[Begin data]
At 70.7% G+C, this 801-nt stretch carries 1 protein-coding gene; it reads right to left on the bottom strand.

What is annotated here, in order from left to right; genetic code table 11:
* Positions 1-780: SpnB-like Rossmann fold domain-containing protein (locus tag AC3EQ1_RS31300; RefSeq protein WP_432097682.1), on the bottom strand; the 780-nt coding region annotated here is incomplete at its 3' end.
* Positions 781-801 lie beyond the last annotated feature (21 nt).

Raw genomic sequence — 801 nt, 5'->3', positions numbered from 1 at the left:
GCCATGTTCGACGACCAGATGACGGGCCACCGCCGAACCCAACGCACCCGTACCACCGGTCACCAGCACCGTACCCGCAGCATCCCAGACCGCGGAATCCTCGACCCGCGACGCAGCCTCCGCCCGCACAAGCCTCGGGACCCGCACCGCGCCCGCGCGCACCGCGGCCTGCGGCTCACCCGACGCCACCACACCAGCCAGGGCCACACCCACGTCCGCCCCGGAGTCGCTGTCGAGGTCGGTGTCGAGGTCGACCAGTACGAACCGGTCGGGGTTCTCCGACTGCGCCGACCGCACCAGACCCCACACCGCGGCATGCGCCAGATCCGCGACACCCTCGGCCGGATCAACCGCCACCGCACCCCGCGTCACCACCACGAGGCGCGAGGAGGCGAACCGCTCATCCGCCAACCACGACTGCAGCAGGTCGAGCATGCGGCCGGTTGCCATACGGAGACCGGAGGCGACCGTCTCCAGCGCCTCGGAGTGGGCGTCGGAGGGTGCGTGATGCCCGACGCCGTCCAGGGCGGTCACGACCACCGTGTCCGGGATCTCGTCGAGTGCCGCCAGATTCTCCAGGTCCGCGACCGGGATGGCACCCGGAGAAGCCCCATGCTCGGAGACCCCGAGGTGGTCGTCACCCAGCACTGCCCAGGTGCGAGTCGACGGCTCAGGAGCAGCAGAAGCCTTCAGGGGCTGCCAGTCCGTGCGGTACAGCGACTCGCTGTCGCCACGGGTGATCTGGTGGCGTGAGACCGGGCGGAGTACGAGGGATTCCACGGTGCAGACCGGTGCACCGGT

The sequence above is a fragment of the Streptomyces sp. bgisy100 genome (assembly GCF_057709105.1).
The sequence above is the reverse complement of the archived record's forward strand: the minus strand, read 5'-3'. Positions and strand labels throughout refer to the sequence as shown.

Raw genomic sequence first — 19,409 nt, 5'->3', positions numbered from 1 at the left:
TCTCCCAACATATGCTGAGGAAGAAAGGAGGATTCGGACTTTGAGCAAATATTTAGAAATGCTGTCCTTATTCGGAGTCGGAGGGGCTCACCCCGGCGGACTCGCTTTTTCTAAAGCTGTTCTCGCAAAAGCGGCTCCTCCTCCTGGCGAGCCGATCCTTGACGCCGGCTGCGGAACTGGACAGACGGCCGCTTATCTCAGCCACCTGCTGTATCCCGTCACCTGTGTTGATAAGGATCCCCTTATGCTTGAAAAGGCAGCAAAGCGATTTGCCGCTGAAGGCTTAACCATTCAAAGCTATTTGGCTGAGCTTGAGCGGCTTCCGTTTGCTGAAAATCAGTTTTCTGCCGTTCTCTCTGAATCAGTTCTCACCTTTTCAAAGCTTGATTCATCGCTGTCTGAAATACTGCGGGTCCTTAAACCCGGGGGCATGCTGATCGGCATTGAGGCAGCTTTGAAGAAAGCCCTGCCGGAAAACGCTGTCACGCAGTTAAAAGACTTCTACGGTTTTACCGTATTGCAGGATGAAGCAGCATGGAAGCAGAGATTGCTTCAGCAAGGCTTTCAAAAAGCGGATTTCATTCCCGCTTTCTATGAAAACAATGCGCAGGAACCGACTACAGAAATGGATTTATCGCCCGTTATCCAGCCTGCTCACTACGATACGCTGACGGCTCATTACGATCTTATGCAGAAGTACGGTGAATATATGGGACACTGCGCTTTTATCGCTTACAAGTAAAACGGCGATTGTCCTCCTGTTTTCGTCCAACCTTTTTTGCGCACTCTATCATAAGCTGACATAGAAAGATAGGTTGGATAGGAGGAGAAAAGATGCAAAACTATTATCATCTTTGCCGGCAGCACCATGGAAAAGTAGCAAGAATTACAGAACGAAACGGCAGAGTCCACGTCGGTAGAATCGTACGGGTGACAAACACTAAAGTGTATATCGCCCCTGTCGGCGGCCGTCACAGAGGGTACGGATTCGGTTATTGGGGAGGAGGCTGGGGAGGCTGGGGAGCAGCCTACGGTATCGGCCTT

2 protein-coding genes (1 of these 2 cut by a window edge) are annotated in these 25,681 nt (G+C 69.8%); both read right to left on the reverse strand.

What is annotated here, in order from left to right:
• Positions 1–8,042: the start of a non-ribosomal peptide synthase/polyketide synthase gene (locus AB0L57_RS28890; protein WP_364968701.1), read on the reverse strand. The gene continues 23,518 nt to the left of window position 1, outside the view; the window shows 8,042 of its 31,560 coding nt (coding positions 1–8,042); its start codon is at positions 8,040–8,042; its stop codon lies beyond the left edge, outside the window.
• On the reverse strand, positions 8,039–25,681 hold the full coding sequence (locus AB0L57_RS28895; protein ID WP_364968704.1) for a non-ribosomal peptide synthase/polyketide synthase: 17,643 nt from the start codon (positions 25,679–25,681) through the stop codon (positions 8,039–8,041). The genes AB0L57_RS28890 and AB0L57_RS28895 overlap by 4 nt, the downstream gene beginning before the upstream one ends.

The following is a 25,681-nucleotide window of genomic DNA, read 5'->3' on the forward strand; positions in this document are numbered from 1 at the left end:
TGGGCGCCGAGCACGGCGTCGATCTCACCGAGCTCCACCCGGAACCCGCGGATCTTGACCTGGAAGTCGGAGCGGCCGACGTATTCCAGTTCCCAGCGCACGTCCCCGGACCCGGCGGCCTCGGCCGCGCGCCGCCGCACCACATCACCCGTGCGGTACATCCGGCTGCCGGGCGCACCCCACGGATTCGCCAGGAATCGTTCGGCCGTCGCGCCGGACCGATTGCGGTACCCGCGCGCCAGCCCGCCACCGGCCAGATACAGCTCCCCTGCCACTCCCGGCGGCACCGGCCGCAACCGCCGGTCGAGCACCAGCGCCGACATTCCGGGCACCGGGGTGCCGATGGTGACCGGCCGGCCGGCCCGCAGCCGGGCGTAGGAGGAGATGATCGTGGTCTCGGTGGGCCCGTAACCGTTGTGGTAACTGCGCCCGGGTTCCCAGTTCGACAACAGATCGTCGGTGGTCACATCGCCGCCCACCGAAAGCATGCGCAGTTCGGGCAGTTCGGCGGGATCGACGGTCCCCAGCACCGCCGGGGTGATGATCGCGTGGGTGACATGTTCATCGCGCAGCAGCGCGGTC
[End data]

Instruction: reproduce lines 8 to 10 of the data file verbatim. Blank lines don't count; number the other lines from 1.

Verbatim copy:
The sequence above is the reverse complement of the archived record's forward strand: the minus strand, read 5'-3'. Positions and strand labels throughout refer to the sequence as shown.

Raw genomic sequence first — 19,409 nt, 5'->3', positions numbered from 1 at the left:
TCTCCCAACATATGCTGAGGAAGAAAGGAGGATTCGGACTTTGAGCAAATATTTAGAAATGCTGTCCTTATTCGGAGTCGGAGGGGCTCACCCCGGCGGACTCGCTTTTTCTAAAGCTGTTCTCGCAAAAGCGGCTCCTCCTCCTGGCGAGCCGATCCTTGACGCCGGCTGCGGAACTGGACAGACGGCCGCTTATCTCAGCCACCTGCTGTATCCCGTCACCTGTGTTGATAAGGATCCCCTTATGCTTGAAAAGGCAGCAAAGCGATTTGCCGCTGAAGGCTTAACCATTCAAAGCTATTTGGCTGAGCTTGAGCGGCTTCCGTTTGCTGAAAATCAGTTTTCTGCCGTTCTCTCTGAATCAGTTCTCACCTTTTCAAAGCTTGATTCATCGCTGTCTGAAATACTGCGGGTCCTTAAACCCGGGGGCATGCTGATCGGCATTGAGGCAGCTTTGAAGAAAGCCCTGCCGGAAAACGCTGTCACGCAGTTAAAAGACTTCTACGGTTTTACCGTATTGCAGGATGAAGCAGCATGGAAGCAGAGATTGCTTCAGCAAGGCTTTCAAAAAGCGGATTTCATTCCCGCTTTCTATGAAAACAATGCGCAGGAACCGACTACAGAAATGGATTTATCGCCCGTTATCCAGCCTGCTCACTACGATACGCTGACGGCTCATTACGATCTTATGCAGAAGTACGGTGAATATATGGGACACTGCGCTTTTATCGCTTACAAGTAAAACGGCGATTGTCCTCCTGTTTTCGTCCAACCTTTTTTGCGCACTCTATCATAAGCTGACATAGAAAGATAGGTTGGATAGGAGGAGAAAAGATGCAAAACTATTATCATCTTTGCCGGCAGCACCATGGAAAAGTAGCAAGAATTACAGAACGAAACGGCAGAGTCCACGTCGGTAGAATCGTACGGGTGACAAACACTAAAGTGTATATCGCCCCTGTCGGCGGCCGTCACAGAGGGTACGGATTCGGTTATTGGGGAGGAGGCTGGGGAGGCTGGGGAGCAGCCTACGGTATCGGCCTT